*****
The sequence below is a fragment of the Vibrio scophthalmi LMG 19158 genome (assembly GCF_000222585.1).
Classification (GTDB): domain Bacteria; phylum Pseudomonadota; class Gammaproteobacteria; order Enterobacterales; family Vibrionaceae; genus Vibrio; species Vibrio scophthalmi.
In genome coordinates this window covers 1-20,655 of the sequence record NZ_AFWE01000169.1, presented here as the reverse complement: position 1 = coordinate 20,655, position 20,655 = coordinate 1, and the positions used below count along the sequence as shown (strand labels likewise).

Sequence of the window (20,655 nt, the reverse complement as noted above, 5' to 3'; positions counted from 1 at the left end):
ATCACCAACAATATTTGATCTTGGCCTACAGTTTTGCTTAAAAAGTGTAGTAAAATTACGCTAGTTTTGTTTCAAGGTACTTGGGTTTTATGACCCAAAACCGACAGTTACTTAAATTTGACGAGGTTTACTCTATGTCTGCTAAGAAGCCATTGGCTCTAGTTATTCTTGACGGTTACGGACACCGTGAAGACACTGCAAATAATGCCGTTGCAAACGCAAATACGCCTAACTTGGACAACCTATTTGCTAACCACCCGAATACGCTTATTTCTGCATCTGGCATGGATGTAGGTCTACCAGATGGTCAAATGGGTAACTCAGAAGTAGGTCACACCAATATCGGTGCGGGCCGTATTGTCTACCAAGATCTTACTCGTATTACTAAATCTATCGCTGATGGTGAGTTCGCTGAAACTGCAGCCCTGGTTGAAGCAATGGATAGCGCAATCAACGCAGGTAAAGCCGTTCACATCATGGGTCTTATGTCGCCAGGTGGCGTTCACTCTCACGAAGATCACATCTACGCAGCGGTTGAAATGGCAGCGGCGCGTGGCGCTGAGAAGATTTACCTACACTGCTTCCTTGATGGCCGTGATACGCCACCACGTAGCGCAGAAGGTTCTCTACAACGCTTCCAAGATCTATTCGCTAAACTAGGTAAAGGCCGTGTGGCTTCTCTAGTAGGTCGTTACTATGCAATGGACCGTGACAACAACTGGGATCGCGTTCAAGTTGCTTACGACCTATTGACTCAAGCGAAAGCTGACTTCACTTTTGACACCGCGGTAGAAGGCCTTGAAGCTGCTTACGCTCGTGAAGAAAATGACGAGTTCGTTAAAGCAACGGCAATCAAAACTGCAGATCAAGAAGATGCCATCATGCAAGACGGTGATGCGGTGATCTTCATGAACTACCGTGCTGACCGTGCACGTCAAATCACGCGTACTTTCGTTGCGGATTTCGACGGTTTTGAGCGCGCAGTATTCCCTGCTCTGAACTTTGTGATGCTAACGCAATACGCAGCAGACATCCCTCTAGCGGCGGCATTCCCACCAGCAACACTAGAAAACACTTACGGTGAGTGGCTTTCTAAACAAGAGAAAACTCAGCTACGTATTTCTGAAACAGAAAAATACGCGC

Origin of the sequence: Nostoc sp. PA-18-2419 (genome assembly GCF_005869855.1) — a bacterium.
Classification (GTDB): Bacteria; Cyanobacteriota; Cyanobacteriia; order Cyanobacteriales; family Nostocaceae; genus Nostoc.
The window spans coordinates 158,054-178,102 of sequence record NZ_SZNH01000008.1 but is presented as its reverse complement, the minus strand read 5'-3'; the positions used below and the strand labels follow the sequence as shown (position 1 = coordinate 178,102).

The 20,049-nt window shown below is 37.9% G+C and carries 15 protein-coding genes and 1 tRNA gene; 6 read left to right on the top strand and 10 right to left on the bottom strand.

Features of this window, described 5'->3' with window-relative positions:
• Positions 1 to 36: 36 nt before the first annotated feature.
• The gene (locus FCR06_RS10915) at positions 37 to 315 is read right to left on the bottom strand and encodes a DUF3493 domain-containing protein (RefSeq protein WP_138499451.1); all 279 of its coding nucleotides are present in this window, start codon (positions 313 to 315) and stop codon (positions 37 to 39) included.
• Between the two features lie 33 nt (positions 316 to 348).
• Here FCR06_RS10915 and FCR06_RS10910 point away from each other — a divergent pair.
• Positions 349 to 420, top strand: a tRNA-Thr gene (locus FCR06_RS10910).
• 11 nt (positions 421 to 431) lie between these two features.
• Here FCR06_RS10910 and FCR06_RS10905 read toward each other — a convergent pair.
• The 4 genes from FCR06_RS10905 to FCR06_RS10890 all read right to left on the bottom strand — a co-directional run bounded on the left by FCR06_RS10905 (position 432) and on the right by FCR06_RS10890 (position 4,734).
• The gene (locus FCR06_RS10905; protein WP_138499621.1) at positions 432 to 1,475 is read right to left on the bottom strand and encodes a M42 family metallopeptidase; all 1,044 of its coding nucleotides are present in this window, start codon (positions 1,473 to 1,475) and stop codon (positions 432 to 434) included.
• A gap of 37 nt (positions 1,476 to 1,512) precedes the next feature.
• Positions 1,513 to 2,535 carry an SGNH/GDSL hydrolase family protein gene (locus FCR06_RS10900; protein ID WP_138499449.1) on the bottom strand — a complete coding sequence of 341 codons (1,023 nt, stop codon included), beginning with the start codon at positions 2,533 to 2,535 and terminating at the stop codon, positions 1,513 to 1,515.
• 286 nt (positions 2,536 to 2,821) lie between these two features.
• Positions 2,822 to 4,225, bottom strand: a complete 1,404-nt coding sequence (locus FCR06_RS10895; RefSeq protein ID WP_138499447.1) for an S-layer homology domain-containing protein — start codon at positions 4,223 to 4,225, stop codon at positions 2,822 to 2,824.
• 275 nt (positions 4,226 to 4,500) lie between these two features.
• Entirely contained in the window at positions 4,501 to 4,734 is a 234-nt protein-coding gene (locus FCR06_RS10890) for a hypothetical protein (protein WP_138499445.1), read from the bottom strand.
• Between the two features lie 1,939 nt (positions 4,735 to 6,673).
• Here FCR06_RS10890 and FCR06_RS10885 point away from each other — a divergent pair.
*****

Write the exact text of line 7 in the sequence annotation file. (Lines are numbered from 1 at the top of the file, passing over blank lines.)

Classification (GTDB): Bacteria; Cyanobacteriota; Cyanobacteriia; order Cyanobacteriales; family Nostocaceae; genus Nostoc.